Radon is responsible for the worldwide majority of the mean public exposure to ionizing radiation. It is often the single largest contributor to an individual's background radiation dose, and is the most variable from location to location. Radon gas from natural sources can accumulate in buildings, especially in confined areas such as attics, and basements. It can also be found in some spring waters and hot springs.
Epidemiological evidence shows a clear link between lung cancer and high concentrations of radon, with 21,000 radon-induced U.S. lung cancer deaths per year—second only to cigarette smoking—according to the United States Environmental Protection Agency. Thus in geographic areas where radon is present in heightened concentrations, radon is considered a significant indoor air contaminant.
Residential exposure to radon gas has similar cancer risks as passive smoking. Radiation is a more potent source of cancer when it is combined with other cancer-causing agents, such as radon gas exposure plus smoking tobacco.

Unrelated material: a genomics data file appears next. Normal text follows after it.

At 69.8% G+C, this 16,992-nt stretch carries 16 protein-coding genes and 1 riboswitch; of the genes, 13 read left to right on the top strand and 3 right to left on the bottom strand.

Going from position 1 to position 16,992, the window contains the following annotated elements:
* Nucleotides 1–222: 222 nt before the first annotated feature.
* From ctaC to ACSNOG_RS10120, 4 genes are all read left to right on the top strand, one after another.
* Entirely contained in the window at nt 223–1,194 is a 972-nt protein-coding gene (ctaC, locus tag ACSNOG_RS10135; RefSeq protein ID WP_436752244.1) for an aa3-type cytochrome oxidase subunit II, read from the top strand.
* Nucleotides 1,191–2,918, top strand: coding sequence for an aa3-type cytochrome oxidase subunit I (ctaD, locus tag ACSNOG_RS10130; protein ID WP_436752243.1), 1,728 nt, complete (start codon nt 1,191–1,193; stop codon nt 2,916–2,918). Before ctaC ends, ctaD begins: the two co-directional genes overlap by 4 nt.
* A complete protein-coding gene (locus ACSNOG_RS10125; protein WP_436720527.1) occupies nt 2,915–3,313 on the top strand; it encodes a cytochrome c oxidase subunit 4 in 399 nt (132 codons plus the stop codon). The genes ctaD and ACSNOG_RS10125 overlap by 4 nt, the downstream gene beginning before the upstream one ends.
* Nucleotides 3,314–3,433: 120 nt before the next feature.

In industrialized countries, Medical imaging contributes almost as much radiation dose to the public as natural background radiation. Collective dose to Americans from medical imaging grew by a factor of six from 1990 to 2006, mostly due to growing use of 3D scans that impart much more dose per procedure than traditional radiographs. CT scans alone, which account for half the medical imaging dose to the public, are estimated to be responsible for 0.4% of current cancers in the United States, and this may increase to as high as 1.5-2% with 2007 rates of CT usage; however, this estimate is disputed. Other nuclear medicine techniques involve the injection of radioactive pharmaceuticals directly into the bloodstream, and radiotherapy treatments deliberately deliver lethal doses (on a cellular level) to tumors and surrounding tissues.
It has been estimated that CT scans performed in the US in 2007 alone will result in 29,000 new cancer cases in future years. This estimate is criticized by the American College of Radiology (ACR), which maintains that the life expectancy of CT scanned patients is not that of the general population and that the model of calculating cancer is based on total-body radiation exposure and thus faulty.
In accordance with ICRP recommendations, most regulators permit nuclear energy workers to receive up to 20 times more radiation dose than is permitted for the general public. Higher doses are usually permitted when responding to an emergency. The majority of workers are routinely kept well within regulatory limits, while a few essential technicians will routinely approach their maximum each year. Accidental overexposures beyond regulatory limits happen globally several times a year. Astronauts on long missions are at higher risk of cancer, see cancer and spaceflight.